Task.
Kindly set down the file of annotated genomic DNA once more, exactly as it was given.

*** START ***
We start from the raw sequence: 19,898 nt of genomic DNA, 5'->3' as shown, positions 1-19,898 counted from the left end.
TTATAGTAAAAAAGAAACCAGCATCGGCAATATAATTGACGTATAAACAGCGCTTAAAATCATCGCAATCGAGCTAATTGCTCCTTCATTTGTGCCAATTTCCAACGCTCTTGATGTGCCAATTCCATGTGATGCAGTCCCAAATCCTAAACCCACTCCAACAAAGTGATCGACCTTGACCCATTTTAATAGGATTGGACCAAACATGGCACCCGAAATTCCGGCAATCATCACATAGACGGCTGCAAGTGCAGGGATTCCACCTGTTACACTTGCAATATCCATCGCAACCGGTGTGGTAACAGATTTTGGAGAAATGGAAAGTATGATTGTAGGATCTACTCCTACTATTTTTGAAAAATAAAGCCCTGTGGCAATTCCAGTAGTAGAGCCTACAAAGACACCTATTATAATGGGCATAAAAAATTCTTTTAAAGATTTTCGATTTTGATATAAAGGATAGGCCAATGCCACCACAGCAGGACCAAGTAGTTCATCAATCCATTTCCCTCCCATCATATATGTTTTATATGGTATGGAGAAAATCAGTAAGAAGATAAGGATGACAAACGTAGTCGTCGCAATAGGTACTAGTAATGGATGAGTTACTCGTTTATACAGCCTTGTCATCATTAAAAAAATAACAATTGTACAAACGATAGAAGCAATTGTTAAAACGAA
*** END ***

We start from the raw sequence: 19,898 nt of genomic DNA, 5'->3' as shown, positions 1-19,898 counted from the left end.
TTATAGTAAAAAAGAAACCAGCATCGGCAATATAATTGACGTATAAACAGCGCTTAAAATCATCGCAATCGAGCTAATTGCTCCTTCATTTGTGCCAATTTCCAACGCTCTTGATGTGCCAATTCCATGTGATGCAGTCCCAAATCCTAAACCCACTCCAACAAAGTGATCGACCTTGACCCATTTTAATAGGATTGGACCAAACATGGCACCCGAAATTCCGGCAATCATCACATAGACGGCTGCAAGTGCAGGGATTCCACCTGTTACACTTGCAATATCCATCGCAACCGGTGTGGTAACAGATTTTGGAGAAATGGAAAGTATGATTGTAGGATCTACTCCTACTATTTTTGAAAAATAAAGCCCTGTGGCAATTCCAGTAGTAGAGCCTACAAAGACACCTATTATAATGGGCATAAAAAATTCTTTTAAAGATTTTCGATTTTGATATAAAGGATAGGCCAATGCCACCACAGCAGGACCAAGTAGTTCATCAATCCATTTCCCTCCCATCATATATGTTTTATATGGTATGGAGAAAATCAGTAAGAAGATAAGGATGACAAACGTAGTCGTCGCAATAGGTACTAGTAATGGATGAGTTACTCGTTTATACAGCCTTGTCATCATTAAAAAAATAACAATTGTACAAACGATAGAAGCAATTGTTAAAACGAA